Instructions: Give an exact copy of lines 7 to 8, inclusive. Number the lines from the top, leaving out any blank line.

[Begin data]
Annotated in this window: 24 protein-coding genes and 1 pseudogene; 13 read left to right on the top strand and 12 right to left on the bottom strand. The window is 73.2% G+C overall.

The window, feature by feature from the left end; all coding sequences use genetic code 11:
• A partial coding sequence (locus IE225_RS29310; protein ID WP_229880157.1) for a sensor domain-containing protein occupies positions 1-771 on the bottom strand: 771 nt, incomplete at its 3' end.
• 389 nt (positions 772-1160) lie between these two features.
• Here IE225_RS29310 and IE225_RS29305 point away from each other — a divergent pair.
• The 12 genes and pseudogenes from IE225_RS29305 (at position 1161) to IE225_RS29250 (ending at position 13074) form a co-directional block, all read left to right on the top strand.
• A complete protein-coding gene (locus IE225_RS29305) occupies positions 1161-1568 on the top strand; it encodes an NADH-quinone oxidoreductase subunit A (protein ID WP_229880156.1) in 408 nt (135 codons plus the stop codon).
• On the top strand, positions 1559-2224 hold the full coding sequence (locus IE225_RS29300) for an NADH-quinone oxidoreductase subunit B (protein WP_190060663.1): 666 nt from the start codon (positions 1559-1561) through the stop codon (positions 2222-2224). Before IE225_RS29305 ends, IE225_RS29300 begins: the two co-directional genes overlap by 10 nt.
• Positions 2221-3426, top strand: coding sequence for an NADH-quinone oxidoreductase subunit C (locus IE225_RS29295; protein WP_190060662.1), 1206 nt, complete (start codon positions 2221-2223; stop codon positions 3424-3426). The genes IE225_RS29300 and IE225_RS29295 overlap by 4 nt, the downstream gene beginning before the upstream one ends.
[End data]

• A complete protein-coding gene (locus IE225_RS29305) occupies positions 1161-1568 on the top strand; it encodes an NADH-quinone oxidoreductase subunit A (protein ID WP_229880156.1) in 408 nt (135 codons plus the stop codon).
• On the top strand, positions 1559-2224 hold the full coding sequence (locus IE225_RS29300) for an NADH-quinone oxidoreductase subunit B (protein WP_190060663.1): 666 nt from the start codon (positions 1559-1561) through the stop codon (positions 2222-2224). Before IE225_RS29305 ends, IE225_RS29300 begins: the two co-directional genes overlap by 10 nt.